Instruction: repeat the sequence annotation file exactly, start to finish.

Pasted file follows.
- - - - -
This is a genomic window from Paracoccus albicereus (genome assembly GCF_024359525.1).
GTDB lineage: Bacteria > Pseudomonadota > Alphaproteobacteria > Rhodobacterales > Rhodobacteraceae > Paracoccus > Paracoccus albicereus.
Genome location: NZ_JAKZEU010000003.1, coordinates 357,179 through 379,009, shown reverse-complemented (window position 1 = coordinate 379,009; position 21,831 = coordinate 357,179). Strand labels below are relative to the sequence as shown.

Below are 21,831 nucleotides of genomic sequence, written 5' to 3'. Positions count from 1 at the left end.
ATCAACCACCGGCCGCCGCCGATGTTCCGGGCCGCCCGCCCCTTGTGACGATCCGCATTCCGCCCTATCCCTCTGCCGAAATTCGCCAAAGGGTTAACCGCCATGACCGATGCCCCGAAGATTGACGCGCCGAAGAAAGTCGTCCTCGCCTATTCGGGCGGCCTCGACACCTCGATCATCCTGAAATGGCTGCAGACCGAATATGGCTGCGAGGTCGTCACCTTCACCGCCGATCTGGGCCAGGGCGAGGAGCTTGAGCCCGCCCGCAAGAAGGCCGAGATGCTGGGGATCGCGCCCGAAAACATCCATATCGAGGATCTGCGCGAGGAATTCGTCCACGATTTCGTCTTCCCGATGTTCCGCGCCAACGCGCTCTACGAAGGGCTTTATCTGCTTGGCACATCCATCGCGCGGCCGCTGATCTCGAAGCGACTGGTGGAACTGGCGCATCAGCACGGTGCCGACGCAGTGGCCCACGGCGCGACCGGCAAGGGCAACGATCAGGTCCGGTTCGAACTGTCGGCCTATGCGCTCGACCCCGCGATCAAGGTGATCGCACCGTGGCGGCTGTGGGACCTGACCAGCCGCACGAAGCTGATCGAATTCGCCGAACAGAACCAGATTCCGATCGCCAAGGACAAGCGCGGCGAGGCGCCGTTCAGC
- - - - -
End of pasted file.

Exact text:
This is a genomic window from Paracoccus albicereus (genome assembly GCF_024359525.1).
GTDB lineage: Bacteria > Pseudomonadota > Alphaproteobacteria > Rhodobacterales > Rhodobacteraceae > Paracoccus > Paracoccus albicereus.
Genome location: NZ_JAKZEU010000003.1, coordinates 357,179 through 379,009, shown reverse-complemented (window position 1 = coordinate 379,009; position 21,831 = coordinate 357,179). Strand labels below are relative to the sequence as shown.

Below are 21,831 nucleotides of genomic sequence, written 5' to 3'. Positions count from 1 at the left end.
ATCAACCACCGGCCGCCGCCGATGTTCCGGGCCGCCCGCCCCTTGTGACGATCCGCATTCCGCCCTATCCCTCTGCCGAAATTCGCCAAAGGGTTAACCGCCATGACCGATGCCCCGAAGATTGACGCGCCGAAGAAAGTCGTCCTCGCCTATTCGGGCGGCCTCGACACCTCGATCATCCTGAAATGGCTGCAGACCGAATATGGCTGCGAGGTCGTCACCTTCACCGCCGATCTGGGCCAGGGCGAGGAGCTTGAGCCCGCCCGCAAGAAGGCCGAGATGCTGGGGATCGCGCCCGAAAACATCCATATCGAGGATCTGCGCGAGGAATTCGTCCACGATTTCGTCTTCCCGATGTTCCGCGCCAACGCGCTCTACGAAGGGCTTTATCTGCTTGGCACATCCATCGCGCGGCCGCTGATCTCGAAGCGACTGGTGGAACTGGCGCATCAGCACGGTGCCGACGCAGTGGCCCACGGCGCGACCGGCAAGGGCAACGATCAGGTCCGGTTCGAACTGTCGGCCTATGCGCTCGACCCCGCGATCAAGGTGATCGCACCGTGGCGGCTGTGGGACCTGACCAGCCGCACGAAGCTGATCGAATTCGCCGAACAGAACCAGATTCCGATCGCCAAGGACAAGCGCGGCGAGGCGCCGTTCAGC